“A solitary walker is in the world, but apart from it, with the detachment of the traveller rather than the ties of the worker, the dweller, the member of a group.” – Rebecca Solnit
Why do we walk? For some of us, walking is a normal part of our everyday transport. The walk to school, or to work, or down to the pub. We might go for a walk on the weekend, for fresh air or to spend time with friends. There are others for whom “walking” has become compartmentalised – there is a wonderful section in Wanderlust where Rebecca Solnit describes outdoor enthusiasts driving from the car park of one equipment store to the other, even though they are basically on the same street, in order to compare prices on the high tech equipment that they will need to take to the hills. It is not necessarily that these people are being lazy, saving their legs for the part of the week designated as time set aside for hiking in the nearest national park, but because even if you wanted to, this particular city has been made so unfriendly to the pedestrian that to walk from one clothing store to the other would be to put oneself in harm’s way.
The book explores walking in all its forms, from the first unsteady steps of our ancestors through to the first mountaineers and the flaneurs of the city, for whom walking had become something more than just a means of getting from A to B. The book discovers the extent to which human development and advancement can be put down to the fact that we could move about on two limbs, leaving the others free to develop tools and thus our brains. There are chapters on the philosophy of walking, literary walkers and walking in literature, the growth of walking clubs and on land rights and protest marches, and a superb section on walking, women and public space that was so powerful and persuasively argued that I was still thinking about the consequences of that particular chapter for days after I had finally, and regretful that it was finished, put the book down.
The book is beautifully written and often complex arguments are skilfully made, and there was another theme that came up throughout the book that made me think a lot about myself, about this website, and the different contributions to Under a Grey Sky since we launched about six weeks ago. It involves the distinction between the countryside walker, and his or her cousin in the city:
“The average rural walker looks at the general – the view, the beauty – and the landscape moves by as a gently modulated continuity, a crest long in view is reached, a forest thins out to become a meadow. The urbanite is on the lookout for particulars, for opportunities, individuals and supplies, and the changes are abrupt.” – Rebecca Solnit
I think there is a lot of truth in this, and I would like to illustrate it with a couple of examples from my own walks in the past year. Last spring, Katrin and I walked in the Cabo de Gata National Park in Andalucia. The first half was along the cliffs, before we headed inland through the park and back towards the small seaside resort where we started. It was a walk of undoubted beauty, but each view was there for us for quite a while, changing of course with every step but most definitely a “gently modulated continuity,” to borrow Solnit’s words once more.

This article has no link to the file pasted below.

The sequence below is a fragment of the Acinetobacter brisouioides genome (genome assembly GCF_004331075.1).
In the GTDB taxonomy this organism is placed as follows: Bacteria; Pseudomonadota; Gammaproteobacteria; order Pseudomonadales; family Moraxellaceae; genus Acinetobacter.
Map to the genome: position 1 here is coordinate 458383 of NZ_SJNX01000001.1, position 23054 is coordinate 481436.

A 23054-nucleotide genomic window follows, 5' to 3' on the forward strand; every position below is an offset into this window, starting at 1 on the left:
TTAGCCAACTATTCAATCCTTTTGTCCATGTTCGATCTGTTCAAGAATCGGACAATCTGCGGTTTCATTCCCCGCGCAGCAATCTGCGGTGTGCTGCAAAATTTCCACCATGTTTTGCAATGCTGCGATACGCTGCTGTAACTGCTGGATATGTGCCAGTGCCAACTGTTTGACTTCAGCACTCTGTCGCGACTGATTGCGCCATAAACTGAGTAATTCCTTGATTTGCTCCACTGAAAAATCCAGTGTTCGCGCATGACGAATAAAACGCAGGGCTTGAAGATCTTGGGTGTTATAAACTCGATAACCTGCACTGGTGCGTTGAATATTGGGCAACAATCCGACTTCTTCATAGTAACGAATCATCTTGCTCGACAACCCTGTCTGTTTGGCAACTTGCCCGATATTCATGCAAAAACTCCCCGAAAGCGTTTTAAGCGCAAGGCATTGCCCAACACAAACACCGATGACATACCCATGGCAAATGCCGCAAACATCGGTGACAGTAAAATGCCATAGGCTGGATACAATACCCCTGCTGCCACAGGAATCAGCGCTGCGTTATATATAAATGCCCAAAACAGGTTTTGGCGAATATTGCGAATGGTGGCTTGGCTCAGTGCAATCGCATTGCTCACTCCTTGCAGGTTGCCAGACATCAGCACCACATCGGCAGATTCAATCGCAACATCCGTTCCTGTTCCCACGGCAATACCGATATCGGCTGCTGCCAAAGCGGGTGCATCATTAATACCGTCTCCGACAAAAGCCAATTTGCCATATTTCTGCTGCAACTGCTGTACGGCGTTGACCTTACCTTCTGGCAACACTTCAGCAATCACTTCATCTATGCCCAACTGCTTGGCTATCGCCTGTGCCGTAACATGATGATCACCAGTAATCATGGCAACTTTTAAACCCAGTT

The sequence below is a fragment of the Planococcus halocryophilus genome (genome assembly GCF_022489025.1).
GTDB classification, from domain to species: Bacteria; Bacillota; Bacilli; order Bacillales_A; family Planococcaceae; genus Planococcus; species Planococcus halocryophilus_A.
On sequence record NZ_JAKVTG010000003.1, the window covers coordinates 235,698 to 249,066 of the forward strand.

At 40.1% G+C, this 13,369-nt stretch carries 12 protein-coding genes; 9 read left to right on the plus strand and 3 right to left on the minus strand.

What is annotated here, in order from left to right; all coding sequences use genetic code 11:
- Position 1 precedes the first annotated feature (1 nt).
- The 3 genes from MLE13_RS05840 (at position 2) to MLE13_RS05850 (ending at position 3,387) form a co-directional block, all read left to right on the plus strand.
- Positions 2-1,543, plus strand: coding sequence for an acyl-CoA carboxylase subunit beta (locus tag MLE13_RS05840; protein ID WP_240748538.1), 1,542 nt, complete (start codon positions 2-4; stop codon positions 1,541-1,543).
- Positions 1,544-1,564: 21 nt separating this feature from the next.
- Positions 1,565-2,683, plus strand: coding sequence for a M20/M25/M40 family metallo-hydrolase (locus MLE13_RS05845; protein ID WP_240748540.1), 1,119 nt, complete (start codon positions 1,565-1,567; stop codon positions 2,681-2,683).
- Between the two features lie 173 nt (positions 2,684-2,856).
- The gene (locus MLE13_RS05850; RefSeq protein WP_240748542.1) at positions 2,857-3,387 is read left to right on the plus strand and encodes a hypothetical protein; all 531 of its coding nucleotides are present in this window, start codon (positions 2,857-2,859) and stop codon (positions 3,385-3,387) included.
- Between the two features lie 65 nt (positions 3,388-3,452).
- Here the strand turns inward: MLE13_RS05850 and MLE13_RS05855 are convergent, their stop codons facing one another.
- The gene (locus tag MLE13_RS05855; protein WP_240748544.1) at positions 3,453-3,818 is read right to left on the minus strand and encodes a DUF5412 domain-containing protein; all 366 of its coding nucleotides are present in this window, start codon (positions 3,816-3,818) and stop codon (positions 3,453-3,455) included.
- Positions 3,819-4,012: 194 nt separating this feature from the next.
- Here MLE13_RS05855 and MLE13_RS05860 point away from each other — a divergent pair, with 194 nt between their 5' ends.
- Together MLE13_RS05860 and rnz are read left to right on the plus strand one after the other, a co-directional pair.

Walking in the city, most specifically here in Berlin, it is the “abrupt changes” that are often of most interest. The shift between neighbourhoods, from rich to poor, from the seemingly homogenous to the multicultural, and in Berlin – still, after twenty-odd years – from east to west and back again. To go for a walk in the country seems to be something that even most non-walkers can understand, and perhaps even imagine the appeal of. To tell somebody that you are going “for a walk” in the city, perhaps with no destination in mind, is an invitation to be branded as ever so slightly odd.
But it is through walking through a city, and especially along those neighbourhood borders or to those hidden, underexplored corners of the city that would feature in no guidebook or on any group tour of the city, that you can discover so much about a place, and even the place in which you live. By simply walking and, perhaps crucially, taking the time to look and to observe the people and places around you, you soon start to see even your home city in a different way. It is a form of travelling without leaving home, and this book inspires you to lace up your shoes or your boots and head out to explore your surroundings, whether in the town, city or country.
If you would like to buy Rebecca Solnit’s Wanderlust: A History of Walking, you can order it from our good friends at Dialogue Books here in Berlin, and they will deliver it to wherever you may be.